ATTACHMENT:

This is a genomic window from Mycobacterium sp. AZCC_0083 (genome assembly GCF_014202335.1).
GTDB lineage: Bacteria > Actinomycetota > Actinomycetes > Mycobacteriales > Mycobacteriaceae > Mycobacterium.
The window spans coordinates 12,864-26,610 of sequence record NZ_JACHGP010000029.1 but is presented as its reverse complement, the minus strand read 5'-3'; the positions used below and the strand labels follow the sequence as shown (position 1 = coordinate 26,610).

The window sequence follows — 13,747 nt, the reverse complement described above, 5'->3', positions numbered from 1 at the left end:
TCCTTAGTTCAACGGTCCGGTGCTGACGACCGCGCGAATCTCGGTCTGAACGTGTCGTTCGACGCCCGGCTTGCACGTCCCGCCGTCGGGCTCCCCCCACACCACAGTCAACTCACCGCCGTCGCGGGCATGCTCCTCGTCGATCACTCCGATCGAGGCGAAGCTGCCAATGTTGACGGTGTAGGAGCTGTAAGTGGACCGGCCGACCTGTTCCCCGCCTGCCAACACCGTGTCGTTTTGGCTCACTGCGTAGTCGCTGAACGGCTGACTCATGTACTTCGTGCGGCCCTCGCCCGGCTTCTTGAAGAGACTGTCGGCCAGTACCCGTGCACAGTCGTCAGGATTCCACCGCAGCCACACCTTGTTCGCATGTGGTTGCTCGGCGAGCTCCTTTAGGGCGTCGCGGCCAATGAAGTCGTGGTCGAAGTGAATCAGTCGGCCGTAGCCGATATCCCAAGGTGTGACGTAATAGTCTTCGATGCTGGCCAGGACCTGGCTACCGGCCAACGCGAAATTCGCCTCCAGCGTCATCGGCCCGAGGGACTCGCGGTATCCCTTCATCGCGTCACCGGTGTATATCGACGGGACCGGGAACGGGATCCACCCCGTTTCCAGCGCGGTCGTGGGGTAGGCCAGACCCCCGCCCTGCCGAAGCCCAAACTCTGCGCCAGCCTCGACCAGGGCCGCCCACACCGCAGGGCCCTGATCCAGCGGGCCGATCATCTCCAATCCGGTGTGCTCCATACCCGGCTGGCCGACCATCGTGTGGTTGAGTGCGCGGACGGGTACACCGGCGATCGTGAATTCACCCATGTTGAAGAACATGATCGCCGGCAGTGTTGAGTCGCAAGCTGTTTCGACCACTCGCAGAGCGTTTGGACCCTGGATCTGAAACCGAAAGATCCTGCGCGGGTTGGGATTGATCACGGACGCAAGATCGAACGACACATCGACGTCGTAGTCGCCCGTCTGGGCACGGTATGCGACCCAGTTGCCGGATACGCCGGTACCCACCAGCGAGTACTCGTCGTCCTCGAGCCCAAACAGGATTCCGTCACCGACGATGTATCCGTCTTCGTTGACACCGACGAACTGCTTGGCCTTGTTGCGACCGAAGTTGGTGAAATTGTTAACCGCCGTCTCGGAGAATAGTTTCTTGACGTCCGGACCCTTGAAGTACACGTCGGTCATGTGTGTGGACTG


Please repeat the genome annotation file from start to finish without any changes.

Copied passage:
This is a genomic window from Mycobacterium sp. AZCC_0083 (genome assembly GCF_014202335.1).
GTDB lineage: Bacteria > Actinomycetota > Actinomycetes > Mycobacteriales > Mycobacteriaceae > Mycobacterium.
The window spans coordinates 12,864-26,610 of sequence record NZ_JACHGP010000029.1 but is presented as its reverse complement, the minus strand read 5'-3'; the positions used below and the strand labels follow the sequence as shown (position 1 = coordinate 26,610).

The window sequence follows — 13,747 nt, the reverse complement described above, 5'->3', positions numbered from 1 at the left end:
TCCTTAGTTCAACGGTCCGGTGCTGACGACCGCGCGAATCTCGGTCTGAACGTGTCGTTCGACGCCCGGCTTGCACGTCCCGCCGTCGGGCTCCCCCCACACCACAGTCAACTCACCGCCGTCGCGGGCATGCTCCTCGTCGATCACTCCGATCGAGGCGAAGCTGCCAATGTTGACGGTGTAGGAGCTGTAAGTGGACCGGCCGACCTGTTCCCCGCCTGCCAACACCGTGTCGTTTTGGCTCACTGCGTAGTCGCTGAACGGCTGACTCATGTACTTCGTGCGGCCCTCGCCCGGCTTCTTGAAGAGACTGTCGGCCAGTACCCGTGCACAGTCGTCAGGATTCCACCGCAGCCACACCTTGTTCGCATGTGGTTGCTCGGCGAGCTCCTTTAGGGCGTCGCGGCCAATGAAGTCGTGGTCGAAGTGAATCAGTCGGCCGTAGCCGATATCCCAAGGTGTGACGTAATAGTCTTCGATGCTGGCCAGGACCTGGCTACCGGCCAACGCGAAATTCGCCTCCAGCGTCATCGGCCCGAGGGACTCGCGGTATCCCTTCATCGCGTCACCGGTGTATATCGACGGGACCGGGAACGGGATCCACCCCGTTTCCAGCGCGGTCGTGGGGTAGGCCAGACCCCCGCCCTGCCGAAGCCCAAACTCTGCGCCAGCCTCGACCAGGGCCGCCCACACCGCAGGGCCCTGATCCAGCGGGCCGATCATCTCCAATCCGGTGTGCTCCATACCCGGCTGGCCGACCATCGTGTGGTTGAGTGCGCGGACGGGTACACCGGCGATCGTGAATTCACCCATGTTGAAGAACATGATCGCCGGCAGTGTTGAGTCGCAAGCTGTTTCGACCACTCGCAGAGCGTTTGGACCCTGGATCTGAAACCGAAAGATCCTGCGCGGGTTGGGATTGATCACGGACGCAAGATCGAACGACACATCGACGTCGTAGTCGCCCGTCTGGGCACGGTATGCGACCCAGTTGCCGGATACGCCGGTACCCACCAGCGAGTACTCGTCGTCCTCGAGCCCAAACAGGATTCCGTCACCGACGATGTATCCGTCTTCGTTGACACCGACGAACTGCTTGGCCTTGTTGCGACCGAAGTTGGTGAAATTGTTAACCGCCGTCTCGGAGAATAGTTTCTTGACGTCCGGACCCTTGAAGTACACGTCGGTCATGTGTGTGGACTG